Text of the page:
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REVIEW BOARDS

Friday, March 09, 2018 @ 8:33 AM  


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Appeal by Campbell from a disposition of the Ontario Review Board finding that the hospital’s decision to transfer the appellant from a secure unit to a more secure unit was the least onerous and least restrictive measure available in the circumstances and that no notice to the Board of the transfer was required under s. 672.56(2) of the Criminal Code. The transfer decision was made after the appellant started abusing substances, ingesting alcohol, cocaine, and amphetamines. The hospital did not notify the Board of the transfer until two months after the transfer. At the subsequent restriction of liberty hearing, the appellant argued that the delay in notification resulted in a s. 7 Charter breach. The majority of the Board determined that no notice was required, emphasizing that the decision to transfer was a treatment one, arising from an effort to control the appellant’s consumption of illicit substances that posed a risk to her mental health. The Board went on to unanimously conclude that, regardless of whether or not notice was required, the decision to transfer the appellant between units was the least onerous and least restrictive measure available in the circumstances.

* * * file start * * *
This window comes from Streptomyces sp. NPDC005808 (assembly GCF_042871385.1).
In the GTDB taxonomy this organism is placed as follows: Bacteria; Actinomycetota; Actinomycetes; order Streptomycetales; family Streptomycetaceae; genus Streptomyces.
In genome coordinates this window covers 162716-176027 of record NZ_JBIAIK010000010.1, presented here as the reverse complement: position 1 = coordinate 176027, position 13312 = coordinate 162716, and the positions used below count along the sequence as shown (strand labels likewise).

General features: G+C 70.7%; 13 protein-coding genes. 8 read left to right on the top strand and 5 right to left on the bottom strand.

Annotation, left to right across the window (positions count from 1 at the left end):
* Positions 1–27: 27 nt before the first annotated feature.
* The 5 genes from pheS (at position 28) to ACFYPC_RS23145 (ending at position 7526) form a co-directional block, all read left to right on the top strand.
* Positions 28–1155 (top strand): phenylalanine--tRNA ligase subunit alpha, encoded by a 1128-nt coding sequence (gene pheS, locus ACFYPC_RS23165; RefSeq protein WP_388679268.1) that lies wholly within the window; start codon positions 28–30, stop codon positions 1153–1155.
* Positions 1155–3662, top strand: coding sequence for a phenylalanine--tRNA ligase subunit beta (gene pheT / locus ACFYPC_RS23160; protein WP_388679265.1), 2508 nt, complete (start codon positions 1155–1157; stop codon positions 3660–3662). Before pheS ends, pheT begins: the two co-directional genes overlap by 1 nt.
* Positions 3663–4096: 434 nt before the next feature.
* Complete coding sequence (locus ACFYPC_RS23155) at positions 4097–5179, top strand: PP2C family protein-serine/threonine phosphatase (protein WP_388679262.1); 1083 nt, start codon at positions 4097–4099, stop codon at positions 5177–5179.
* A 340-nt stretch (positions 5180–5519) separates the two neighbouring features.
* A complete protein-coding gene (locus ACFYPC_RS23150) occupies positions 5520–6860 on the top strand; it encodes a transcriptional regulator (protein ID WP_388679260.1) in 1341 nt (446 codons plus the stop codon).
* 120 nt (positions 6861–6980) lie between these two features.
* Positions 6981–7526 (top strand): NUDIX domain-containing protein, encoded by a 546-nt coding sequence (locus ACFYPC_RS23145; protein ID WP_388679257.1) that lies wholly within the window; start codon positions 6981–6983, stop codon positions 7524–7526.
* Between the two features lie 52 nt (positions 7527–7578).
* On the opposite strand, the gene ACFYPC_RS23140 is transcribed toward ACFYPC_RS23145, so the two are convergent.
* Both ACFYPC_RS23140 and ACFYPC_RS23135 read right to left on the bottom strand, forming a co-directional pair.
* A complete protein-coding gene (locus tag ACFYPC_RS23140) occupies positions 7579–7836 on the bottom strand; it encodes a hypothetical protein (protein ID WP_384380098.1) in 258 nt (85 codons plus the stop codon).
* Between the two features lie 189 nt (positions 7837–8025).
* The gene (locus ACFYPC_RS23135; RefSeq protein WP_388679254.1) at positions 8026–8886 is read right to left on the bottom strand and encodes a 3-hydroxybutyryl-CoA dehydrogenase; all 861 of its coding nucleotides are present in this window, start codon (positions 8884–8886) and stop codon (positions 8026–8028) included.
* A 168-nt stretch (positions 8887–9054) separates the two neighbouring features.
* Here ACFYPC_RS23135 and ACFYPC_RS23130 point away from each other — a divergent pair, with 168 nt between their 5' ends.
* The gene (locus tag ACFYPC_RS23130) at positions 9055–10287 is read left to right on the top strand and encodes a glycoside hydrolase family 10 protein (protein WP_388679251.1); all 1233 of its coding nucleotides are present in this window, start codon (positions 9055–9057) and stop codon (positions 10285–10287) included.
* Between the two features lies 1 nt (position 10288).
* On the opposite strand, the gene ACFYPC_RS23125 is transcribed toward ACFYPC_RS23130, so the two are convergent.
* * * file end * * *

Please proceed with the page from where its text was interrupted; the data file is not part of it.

HELD: Appeal dismissed. There was no need for notice in this case. When determining the not criminally responsible (NCR) accused’s liberty norm, hospitals should take a contextual approach that considered the individual’s pattern of liberty in the recent past. Once the liberty norm was determined, it was to be compared against the NCR accused’s liberty status following the increases in restrictions. Only where the change in liberty status clearly deviated from the NCR accused’s liberty norm was the hospital required to notify the Board. The change in liberty status must be so significant that a reasonable person, considering all of the circumstances, would think that the Board should be called on to consider whether the hospital properly applied the least onerous and least restrictive test ahead of the next annual review. While the Court accepted that the hospital’s decisions were made in an effort to protect the appellant’s well-being, these decisions could not properly be described as treatment justifying a lack of notice. Treatment could result in a significant increase in restrictions on liberty. Whether a change to an NCR accused’s liberty norm was or was not for treatment did not answer whether it constituted a significant increase in restrictions on liberty. In this case, there was simply too little information about the appellant’s liberty norm before the restrictions placed on her, and too little known about the appellant’s liberty status following her transfer, to conclude that the restrictions placed on her liberty were so significant that the Board had to be notified. The Board’s conclusion that the appellant’s transfer was necessary because her consumption of intoxicants posed a risk to her mental status, her treatment needs, and the safety of the public was amply supported by the evidence.

Campbell (Re), [2018] O.J. No. 803, Ontario Court of Appeal, J.I. Laskin, G.T. Trotter and J.M. Fairburn JJ.A., February 14, 2018. Digest No. TLD-Mar52018009